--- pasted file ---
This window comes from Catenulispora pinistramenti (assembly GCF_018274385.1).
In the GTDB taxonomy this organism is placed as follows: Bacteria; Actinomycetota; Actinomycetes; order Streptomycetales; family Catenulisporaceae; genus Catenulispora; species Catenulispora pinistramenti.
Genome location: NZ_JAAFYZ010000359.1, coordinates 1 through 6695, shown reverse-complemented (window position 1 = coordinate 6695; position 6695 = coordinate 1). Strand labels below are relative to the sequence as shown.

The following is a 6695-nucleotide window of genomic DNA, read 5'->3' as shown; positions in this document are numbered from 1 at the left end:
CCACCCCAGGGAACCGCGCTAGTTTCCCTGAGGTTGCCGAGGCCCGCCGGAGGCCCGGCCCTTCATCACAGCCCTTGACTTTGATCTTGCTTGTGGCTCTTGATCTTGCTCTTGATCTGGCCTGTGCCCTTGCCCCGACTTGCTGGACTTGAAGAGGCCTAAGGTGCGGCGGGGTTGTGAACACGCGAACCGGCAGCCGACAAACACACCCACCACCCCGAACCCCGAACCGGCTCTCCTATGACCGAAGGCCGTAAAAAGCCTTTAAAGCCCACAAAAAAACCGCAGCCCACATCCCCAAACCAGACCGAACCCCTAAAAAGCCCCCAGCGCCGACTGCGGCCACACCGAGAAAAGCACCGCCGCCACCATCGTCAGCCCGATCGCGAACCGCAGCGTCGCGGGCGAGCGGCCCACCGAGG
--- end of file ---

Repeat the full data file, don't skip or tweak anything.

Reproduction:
This window comes from Catenulispora pinistramenti (assembly GCF_018274385.1).
In the GTDB taxonomy this organism is placed as follows: Bacteria; Actinomycetota; Actinomycetes; order Streptomycetales; family Catenulisporaceae; genus Catenulispora; species Catenulispora pinistramenti.
Genome location: NZ_JAAFYZ010000359.1, coordinates 1 through 6695, shown reverse-complemented (window position 1 = coordinate 6695; position 6695 = coordinate 1). Strand labels below are relative to the sequence as shown.

The following is a 6695-nucleotide window of genomic DNA, read 5'->3' as shown; positions in this document are numbered from 1 at the left end:
CCACCCCAGGGAACCGCGCTAGTTTCCCTGAGGTTGCCGAGGCCCGCCGGAGGCCCGGCCCTTCATCACAGCCCTTGACTTTGATCTTGCTTGTGGCTCTTGATCTTGCTCTTGATCTGGCCTGTGCCCTTGCCCCGACTTGCTGGACTTGAAGAGGCCTAAGGTGCGGCGGGGTTGTGAACACGCGAACCGGCAGCCGACAAACACACCCACCACCCCGAACCCCGAACCGGCTCTCCTATGACCGAAGGCCGTAAAAAGCCTTTAAAGCCCACAAAAAAACCGCAGCCCACATCCCCAAACCAGACCGAACCCCTAAAAAGCCCCCAGCGCCGACTGCGGCCACACCGAGAAAAGCACCGCCGCCACCATCGTCAGCCCGATCGCGAACCGCAGCGTCGCGGGCGAGCGGCCCACCGAGG